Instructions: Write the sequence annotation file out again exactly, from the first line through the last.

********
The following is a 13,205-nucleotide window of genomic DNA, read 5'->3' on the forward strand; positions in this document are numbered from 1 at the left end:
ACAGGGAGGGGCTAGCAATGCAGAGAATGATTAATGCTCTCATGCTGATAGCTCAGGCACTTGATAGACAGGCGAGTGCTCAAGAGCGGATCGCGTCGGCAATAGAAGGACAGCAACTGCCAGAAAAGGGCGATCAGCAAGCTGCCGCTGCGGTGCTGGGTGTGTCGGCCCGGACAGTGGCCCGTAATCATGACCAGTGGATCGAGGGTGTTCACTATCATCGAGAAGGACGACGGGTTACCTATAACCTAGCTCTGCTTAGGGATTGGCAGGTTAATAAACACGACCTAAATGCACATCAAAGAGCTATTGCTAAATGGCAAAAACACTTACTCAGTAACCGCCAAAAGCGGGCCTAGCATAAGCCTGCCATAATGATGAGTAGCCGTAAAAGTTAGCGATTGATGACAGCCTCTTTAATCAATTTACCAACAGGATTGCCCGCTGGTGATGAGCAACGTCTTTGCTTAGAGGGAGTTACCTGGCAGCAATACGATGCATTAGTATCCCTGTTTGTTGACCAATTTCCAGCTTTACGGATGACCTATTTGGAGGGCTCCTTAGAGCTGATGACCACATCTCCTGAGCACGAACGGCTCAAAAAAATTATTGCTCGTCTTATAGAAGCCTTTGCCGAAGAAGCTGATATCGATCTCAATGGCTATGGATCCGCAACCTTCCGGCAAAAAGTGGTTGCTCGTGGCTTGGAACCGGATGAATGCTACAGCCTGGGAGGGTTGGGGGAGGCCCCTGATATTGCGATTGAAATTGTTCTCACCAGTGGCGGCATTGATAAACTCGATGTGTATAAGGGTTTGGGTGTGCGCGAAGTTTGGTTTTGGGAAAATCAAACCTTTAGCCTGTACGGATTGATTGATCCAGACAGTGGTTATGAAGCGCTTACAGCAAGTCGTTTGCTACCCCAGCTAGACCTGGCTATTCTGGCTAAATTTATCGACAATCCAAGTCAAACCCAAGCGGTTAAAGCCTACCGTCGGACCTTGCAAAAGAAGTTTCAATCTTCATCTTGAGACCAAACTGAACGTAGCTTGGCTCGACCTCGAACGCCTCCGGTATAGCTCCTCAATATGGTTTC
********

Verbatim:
The following is a 13,205-nucleotide window of genomic DNA, read 5'->3' on the forward strand; positions in this document are numbered from 1 at the left end:
ACAGGGAGGGGCTAGCAATGCAGAGAATGATTAATGCTCTCATGCTGATAGCTCAGGCACTTGATAGACAGGCGAGTGCTCAAGAGCGGATCGCGTCGGCAATAGAAGGACAGCAACTGCCAGAAAAGGGCGATCAGCAAGCTGCCGCTGCGGTGCTGGGTGTGTCGGCCCGGACAGTGGCCCGTAATCATGACCAGTGGATCGAGGGTGTTCACTATCATCGAGAAGGACGACGGGTTACCTATAACCTAGCTCTGCTTAGGGATTGGCAGGTTAATAAACACGACCTAAATGCACATCAAAGAGCTATTGCTAAATGGCAAAAACACTTACTCAGTAACCGCCAAAAGCGGGCCTAGCATAAGCCTGCCATAATGATGAGTAGCCGTAAAAGTTAGCGATTGATGACAGCCTCTTTAATCAATTTACCAACAGGATTGCCCGCTGGTGATGAGCAACGTCTTTGCTTAGAGGGAGTTACCTGGCAGCAATACGATGCATTAGTATCCCTGTTTGTTGACCAATTTCCAGCTTTACGGATGACCTATTTGGAGGGCTCCTTAGAGCTGATGACCACATCTCCTGAGCACGAACGGCTCAAAAAAATTATTGCTCGTCTTATAGAAGCCTTTGCCGAAGAAGCTGATATCGATCTCAATGGCTATGGATCCGCAACCTTCCGGCAAAAAGTGGTTGCTCGTGGCTTGGAACCGGATGAATGCTACAGCCTGGGAGGGTTGGGGGAGGCCCCTGATATTGCGATTGAAATTGTTCTCACCAGTGGCGGCATTGATAAACTCGATGTGTATAAGGGTTTGGGTGTGCGCGAAGTTTGGTTTTGGGAAAATCAAACCTTTAGCCTGTACGGATTGATTGATCCAGACAGTGGTTATGAAGCGCTTACAGCAAGTCGTTTGCTACCCCAGCTAGACCTGGCTATTCTGGCTAAATTTATCGACAATCCAAGTCAAACCCAAGCGGTTAAAGCCTACCGTCGGACCTTGCAAAAGAAGTTTCAATCTTCATCTTGAGACCAAACTGAACGTAGCTTGGCTCGACCTCGAACGCCTCCGGTATAGCTCCTCAATATGGTTTC